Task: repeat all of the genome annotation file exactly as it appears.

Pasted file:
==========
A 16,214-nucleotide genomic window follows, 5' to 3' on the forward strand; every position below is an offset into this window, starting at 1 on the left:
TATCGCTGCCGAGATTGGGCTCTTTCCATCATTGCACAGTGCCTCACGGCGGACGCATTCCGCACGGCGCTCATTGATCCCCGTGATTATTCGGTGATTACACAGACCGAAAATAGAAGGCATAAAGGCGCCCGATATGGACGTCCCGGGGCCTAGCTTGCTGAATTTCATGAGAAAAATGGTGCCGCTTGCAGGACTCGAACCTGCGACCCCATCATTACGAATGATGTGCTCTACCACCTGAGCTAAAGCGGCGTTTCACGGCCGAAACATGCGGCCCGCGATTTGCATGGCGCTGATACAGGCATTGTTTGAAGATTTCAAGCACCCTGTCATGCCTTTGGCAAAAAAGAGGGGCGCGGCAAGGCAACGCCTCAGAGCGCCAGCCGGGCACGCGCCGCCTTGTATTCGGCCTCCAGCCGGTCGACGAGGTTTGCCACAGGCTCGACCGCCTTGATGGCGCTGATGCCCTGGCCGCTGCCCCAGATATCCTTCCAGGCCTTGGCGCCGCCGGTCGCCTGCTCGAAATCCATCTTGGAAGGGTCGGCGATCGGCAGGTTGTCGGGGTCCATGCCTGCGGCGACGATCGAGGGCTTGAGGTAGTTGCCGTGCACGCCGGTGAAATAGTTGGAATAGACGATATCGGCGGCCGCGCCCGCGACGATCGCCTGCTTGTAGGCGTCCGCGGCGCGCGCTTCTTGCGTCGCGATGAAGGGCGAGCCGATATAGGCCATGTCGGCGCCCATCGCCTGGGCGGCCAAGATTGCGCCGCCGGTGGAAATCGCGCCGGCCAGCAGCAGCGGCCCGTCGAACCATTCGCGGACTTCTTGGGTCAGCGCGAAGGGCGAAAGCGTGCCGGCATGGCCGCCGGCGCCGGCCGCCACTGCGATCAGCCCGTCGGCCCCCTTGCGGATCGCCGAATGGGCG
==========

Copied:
A 16,214-nucleotide genomic window follows, 5' to 3' on the forward strand; every position below is an offset into this window, starting at 1 on the left:
TATCGCTGCCGAGATTGGGCTCTTTCCATCATTGCACAGTGCCTCACGGCGGACGCATTCCGCACGGCGCTCATTGATCCCCGTGATTATTCGGTGATTACACAGACCGAAAATAGAAGGCATAAAGGCGCCCGATATGGACGTCCCGGGGCCTAGCTTGCTGAATTTCATGAGAAAAATGGTGCCGCTTGCAGGACTCGAACCTGCGACCCCATCATTACGAATGATGTGCTCTACCACCTGAGCTAAAGCGGCGTTTCACGGCCGAAACATGCGGCCCGCGATTTGCATGGCGCTGATACAGGCATTGTTTGAAGATTTCAAGCACCCTGTCATGCCTTTGGCAAAAAAGAGGGGCGCGGCAAGGCAACGCCTCAGAGCGCCAGCCGGGCACGCGCCGCCTTGTATTCGGCCTCCAGCCGGTCGACGAGGTTTGCCACAGGCTCGACCGCCTTGATGGCGCTGATGCCCTGGCCGCTGCCCCAGATATCCTTCCAGGCCTTGGCGCCGCCGGTCGCCTGCTCGAAATCCATCTTGGAAGGGTCGGCGATCGGCAGGTTGTCGGGGTCCATGCCTGCGGCGACGATCGAGGGCTTGAGGTAGTTGCCGTGCACGCCGGTGAAATAGTTGGAATAGACGATATCGGCGGCCGCGCCCGCGACGATCGCCTGCTTGTAGGCGTCCGCGGCGCGCGCTTCTTGCGTCGCGATGAAGGGCGAGCCGATATAGGCCATGTCGGCGCCCATCGCCTGGGCGGCCAAGATTGCGCCGCCGGTGGAAATCGCGCCGGCCAGCAGCAGCGGCCCGTCGAACCATTCGCGGACTTCTTGGGTCAGCGCGAAGGGCGAAAGCGTGCCGGCATGGCCGCCGGCGCCGGCCGCCACTGCGATCAGCCCGTCGGCCCCCTTGCGGATCGCCGAATGGGCG